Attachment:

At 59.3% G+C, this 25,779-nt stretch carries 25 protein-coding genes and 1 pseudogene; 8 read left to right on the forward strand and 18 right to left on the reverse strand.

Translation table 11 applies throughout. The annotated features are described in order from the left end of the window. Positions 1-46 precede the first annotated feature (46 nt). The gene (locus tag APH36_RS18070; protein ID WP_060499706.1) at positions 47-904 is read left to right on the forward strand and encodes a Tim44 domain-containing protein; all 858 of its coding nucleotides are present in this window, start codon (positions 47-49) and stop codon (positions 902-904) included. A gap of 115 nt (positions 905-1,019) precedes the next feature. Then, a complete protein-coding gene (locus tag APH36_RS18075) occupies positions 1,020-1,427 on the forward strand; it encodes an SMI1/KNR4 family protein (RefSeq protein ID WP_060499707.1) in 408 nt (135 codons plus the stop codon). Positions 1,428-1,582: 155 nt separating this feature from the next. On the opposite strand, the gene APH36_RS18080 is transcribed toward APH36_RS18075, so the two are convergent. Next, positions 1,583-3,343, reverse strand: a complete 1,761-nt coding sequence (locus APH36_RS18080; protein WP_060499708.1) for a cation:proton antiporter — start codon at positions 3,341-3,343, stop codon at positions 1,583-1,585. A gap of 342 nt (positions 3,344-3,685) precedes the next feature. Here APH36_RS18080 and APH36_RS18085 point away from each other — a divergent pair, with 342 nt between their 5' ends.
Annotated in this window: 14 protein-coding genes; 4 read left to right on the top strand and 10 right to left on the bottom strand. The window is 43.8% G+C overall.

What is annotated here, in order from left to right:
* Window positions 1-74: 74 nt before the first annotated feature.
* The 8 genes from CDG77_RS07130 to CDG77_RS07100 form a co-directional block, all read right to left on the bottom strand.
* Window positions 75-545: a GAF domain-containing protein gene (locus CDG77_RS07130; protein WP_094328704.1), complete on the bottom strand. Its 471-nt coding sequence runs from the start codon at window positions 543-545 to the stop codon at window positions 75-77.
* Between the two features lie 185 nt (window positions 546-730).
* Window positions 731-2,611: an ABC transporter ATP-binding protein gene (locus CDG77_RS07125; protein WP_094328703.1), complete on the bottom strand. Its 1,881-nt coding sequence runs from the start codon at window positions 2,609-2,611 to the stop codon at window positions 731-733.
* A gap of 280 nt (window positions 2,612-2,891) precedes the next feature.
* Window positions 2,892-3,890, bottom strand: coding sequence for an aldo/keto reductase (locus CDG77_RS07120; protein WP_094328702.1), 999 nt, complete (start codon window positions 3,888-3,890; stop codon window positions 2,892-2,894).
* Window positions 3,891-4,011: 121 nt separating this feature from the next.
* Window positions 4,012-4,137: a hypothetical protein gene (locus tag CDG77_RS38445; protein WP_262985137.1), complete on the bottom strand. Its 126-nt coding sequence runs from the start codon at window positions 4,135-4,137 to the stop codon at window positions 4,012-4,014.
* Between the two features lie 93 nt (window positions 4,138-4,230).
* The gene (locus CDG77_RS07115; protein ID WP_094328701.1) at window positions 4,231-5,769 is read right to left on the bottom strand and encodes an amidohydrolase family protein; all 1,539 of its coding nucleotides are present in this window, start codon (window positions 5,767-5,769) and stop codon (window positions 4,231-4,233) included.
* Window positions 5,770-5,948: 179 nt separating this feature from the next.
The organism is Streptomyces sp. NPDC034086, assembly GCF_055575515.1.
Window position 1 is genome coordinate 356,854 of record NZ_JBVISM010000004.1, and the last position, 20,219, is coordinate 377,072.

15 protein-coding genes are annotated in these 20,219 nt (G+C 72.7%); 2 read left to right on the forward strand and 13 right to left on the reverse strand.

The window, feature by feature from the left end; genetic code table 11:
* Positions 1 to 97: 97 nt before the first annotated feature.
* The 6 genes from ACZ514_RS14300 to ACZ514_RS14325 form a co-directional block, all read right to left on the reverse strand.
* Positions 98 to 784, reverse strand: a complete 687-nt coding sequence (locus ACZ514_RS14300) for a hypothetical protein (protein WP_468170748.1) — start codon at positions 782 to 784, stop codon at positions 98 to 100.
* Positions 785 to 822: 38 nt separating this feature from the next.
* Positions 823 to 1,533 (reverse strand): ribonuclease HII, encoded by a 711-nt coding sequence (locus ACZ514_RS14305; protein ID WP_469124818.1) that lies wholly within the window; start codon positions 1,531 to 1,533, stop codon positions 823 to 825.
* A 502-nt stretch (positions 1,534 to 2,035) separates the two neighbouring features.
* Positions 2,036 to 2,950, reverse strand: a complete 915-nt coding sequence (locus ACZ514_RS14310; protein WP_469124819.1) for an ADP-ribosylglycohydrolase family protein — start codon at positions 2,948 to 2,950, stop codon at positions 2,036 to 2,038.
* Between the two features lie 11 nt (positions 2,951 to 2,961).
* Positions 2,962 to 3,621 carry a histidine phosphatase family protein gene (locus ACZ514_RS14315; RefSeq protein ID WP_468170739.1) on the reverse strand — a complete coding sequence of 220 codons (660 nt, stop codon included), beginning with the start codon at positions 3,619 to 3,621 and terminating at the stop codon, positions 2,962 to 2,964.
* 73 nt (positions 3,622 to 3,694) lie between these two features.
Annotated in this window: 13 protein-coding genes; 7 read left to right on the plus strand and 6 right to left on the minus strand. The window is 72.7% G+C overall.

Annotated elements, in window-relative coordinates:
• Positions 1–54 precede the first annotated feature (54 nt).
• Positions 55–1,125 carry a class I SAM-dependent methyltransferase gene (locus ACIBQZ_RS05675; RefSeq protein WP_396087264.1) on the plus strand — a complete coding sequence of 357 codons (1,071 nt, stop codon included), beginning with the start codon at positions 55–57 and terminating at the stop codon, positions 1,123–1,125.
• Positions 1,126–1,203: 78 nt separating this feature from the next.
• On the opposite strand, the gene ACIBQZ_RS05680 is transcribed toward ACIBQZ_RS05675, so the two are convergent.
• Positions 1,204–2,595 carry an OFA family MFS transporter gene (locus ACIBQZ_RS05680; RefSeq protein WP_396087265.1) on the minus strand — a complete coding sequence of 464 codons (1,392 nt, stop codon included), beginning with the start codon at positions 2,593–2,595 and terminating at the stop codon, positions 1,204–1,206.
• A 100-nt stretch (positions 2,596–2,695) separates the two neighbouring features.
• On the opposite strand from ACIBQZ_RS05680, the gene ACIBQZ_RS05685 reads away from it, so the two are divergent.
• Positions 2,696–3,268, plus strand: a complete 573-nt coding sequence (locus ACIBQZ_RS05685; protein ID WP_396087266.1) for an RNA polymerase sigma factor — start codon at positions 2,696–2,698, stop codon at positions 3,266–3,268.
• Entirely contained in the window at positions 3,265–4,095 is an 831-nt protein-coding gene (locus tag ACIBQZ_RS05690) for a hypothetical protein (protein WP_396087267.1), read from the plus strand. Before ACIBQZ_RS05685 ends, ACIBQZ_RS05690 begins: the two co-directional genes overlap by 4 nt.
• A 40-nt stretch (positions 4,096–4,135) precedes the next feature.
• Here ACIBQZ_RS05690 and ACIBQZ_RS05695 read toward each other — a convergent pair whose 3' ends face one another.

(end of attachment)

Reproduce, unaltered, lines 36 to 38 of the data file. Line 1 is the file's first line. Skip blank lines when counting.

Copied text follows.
• On the opposite strand, the gene ACIBQZ_RS05680 is transcribed toward ACIBQZ_RS05675, so the two are convergent.
• Positions 1,204–2,595 carry an OFA family MFS transporter gene (locus ACIBQZ_RS05680; RefSeq protein WP_396087265.1) on the minus strand — a complete coding sequence of 464 codons (1,392 nt, stop codon included), beginning with the start codon at positions 2,593–2,595 and terminating at the stop codon, positions 1,204–1,206.
• A 100-nt stretch (positions 2,596–2,695) separates the two neighbouring features.